I took all 4 beta versions of SharePoint 2010 exams in three days in May 2010. My transcript finally showed up, and it shows that I have successfully passed all four exams. So, I am officially a SharePoint 2010 MCITP, MCPD and MCTS (in both Application Development and Configuration).
Assuming that you have already setup a profile synchronization connection, let’s say you need to configure the service to exclude users whose accounts have been disabled in Active Directory. Or, the groups which contain the word “RAS” in them.
How would you do this? The answer is exclusion filter. A feature that enables you to exclude users (or group) during the synchronization process.
First you need to get there:
1) Browse to Central Administration Site > Manage Service Applications > User Profile Service Application.
2) On the Manage Profile Service: User Profile Service Application page, click the Configure Synchronization Connections. This will take you to a page where all the synchronization connections are already setup.
The Edit Connection Filters page is where you can select a user or group property for which you want to apply a synchronization filter and configure it. The page is divided into two sections: Exclusion Filter for Users and Exclusion Filter for Groups. Titles are pretty self-explanatory!
4) In the users section, click the Attribute list drop down and select userAccountControl flag.
Adsiedit.msc displays the value of this flag in decimal for a disabled account (John Doe):
5) Select Bit on equals as the operator,and then type 2 for the filter value. Don’t forget to click Add to add the filter condition to list of existing conditions.
* Choose All apply (AND) when you need all of the conditions to be true for the exclusion filter to kick in.
* Choose Apply any (OR) when you need only one of the conditions to be true for the exclusion filter to kick in.
6) In the groups section, click the Attribute list drop down and select DisplayName.
7) Select Contains as the operator,and then type RAS for the filter value. Again, don’t forget to click Add to add the filter condition to list of existing conditions.
Your page should look like this:
.8) Click Ok where your done.
9) Start a full synchronization.
Once the synchronization is completed, the John Doe guy and all the groups containing the word “RAS” shouldn’t be imported to SharePoint.
Gotta love Canada Day that’s the anniversary date for my MVP award!
It’s a late kind of announcement, but just a quick note that I was awarded MVP status again. This makes it my fourth year as a SharePoint MVP and I’m looking forward to another exciting year of helping the SharePoint developer community through my presentations, upcoming new book (will be announced later), articles and blog posts.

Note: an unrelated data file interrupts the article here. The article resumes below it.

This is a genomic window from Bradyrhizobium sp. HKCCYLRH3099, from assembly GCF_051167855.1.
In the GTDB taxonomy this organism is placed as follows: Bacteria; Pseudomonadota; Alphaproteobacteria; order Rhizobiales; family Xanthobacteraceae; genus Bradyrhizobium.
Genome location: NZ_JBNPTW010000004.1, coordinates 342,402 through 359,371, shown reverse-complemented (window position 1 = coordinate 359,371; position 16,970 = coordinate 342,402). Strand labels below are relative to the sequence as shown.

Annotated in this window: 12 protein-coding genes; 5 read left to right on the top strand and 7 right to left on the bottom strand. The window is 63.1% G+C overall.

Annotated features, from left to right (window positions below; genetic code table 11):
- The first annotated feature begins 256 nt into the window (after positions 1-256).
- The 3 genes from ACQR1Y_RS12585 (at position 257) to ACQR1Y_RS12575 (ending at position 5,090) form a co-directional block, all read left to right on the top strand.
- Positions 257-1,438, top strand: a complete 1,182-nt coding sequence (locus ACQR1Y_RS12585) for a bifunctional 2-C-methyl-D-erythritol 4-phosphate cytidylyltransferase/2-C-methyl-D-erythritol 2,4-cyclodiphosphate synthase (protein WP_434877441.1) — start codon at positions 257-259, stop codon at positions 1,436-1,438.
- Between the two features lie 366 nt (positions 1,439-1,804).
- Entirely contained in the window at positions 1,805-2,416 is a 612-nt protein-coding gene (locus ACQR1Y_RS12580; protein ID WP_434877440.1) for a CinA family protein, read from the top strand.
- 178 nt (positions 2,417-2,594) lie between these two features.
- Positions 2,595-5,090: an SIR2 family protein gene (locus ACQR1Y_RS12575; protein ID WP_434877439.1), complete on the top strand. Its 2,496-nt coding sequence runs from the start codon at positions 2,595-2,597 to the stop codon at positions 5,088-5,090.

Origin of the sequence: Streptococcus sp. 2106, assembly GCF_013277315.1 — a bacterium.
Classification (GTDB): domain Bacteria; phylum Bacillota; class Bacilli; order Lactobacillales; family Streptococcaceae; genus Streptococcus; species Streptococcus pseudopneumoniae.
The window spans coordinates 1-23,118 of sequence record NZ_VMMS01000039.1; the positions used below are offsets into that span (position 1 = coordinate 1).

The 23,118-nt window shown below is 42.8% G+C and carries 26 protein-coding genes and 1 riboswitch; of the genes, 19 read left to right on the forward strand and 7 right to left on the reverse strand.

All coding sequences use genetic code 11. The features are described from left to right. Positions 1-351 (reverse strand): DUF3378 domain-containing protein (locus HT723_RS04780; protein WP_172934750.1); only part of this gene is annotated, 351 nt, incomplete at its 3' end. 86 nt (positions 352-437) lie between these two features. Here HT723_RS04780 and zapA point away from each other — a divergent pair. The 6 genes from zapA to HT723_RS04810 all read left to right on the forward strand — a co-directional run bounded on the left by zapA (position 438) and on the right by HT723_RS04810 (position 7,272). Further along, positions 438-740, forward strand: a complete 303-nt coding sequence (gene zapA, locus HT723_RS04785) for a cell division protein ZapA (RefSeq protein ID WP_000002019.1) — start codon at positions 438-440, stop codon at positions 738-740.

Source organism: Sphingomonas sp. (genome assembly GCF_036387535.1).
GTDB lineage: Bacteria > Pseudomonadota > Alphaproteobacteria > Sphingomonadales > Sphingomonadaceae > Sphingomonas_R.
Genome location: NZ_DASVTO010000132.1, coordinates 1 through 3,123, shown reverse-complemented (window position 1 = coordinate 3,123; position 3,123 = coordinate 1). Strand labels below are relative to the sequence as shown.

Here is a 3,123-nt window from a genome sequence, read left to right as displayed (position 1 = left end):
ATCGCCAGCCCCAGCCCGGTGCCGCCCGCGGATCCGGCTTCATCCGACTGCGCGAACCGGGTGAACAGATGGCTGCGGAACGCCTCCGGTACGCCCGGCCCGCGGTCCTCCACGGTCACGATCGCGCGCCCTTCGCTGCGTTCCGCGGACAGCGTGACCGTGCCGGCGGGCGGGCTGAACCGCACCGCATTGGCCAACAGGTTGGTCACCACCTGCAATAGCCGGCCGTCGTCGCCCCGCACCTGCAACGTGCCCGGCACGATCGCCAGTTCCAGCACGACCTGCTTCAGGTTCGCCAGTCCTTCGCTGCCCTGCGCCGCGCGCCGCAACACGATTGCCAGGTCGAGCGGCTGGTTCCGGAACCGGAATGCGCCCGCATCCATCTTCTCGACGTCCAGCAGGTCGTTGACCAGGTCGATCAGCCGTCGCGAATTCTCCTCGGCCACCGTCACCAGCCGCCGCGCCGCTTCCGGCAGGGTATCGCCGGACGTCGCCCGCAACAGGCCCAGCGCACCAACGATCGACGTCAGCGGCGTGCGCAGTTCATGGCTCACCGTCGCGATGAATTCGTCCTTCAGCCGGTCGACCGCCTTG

This seems to be a pretty straightforward thing, but I’ve been hearing this one question a lot recently:
How can I create a SharePoint meeting workspace in Outlook 2010?
Typically, you create the meeting workspace in SharePoint first, and then link to it in outlook or you can create the meeting request and the workspace both at the same time in outlook. In Outlook 2007, the button to create a meeting workspace was right there on the ribbon. However, in outlook 2010 it was decided to hide it for whatever reasons. To add the button back to the Quick Access Toolbar (QAT) and create a SharePoint meeting workspace, you need to take the following steps:
Create a new Meeting in Outlook:
Click on the Customize Quick Access Toolbar and from the popular Commands, select the Meeting Workspace. Next, Click on the “Add >>” button.
Fill out the required information for your meeting request:
Now, click on the meeting workspace button you just added to the QAT:
This will open a new pop up window where you should type in the URL of your SharePoint Site (SP2010 or 2007 both works just fine in Outlook 2010):
Click Ok (You may be asked to enter your credentials and authenticate to the site you are trying to create the workspace). At this point you should see the site and a bunch of other options available to you. Click Ok again.
This will take you to the confirmation pane where you need to click on the Create button to create the meeting workspace in SharePoint.
Once the workspace is created, a link will be included within the body of the meeting request. When you send the meeting request, the attendees can click on the link to browse to the meeting workspace.
Obviously, you should have already given the attendees the required permission to access the workspace in SharePoint. Don’t worry, Outlook is smart and enough SharePoint aware to forewarn you about that by showing a nice little notification to you.
Below is the meeting workspace I created in my BPOS SharePoint site in Outlook 2010:
Sure enough, when you create a SharePoint 2010 meeting workspace, you will get many more template options for your meeting workspaces, as shown in Figure below:
And here is a Social Meeting Workspace I created in one of my SharePoint 2010 sites:
One thing is worth mentioning here though! Once you create one meeting workspace in your Outlook, you can link to that workspace for future meeting requests if needed: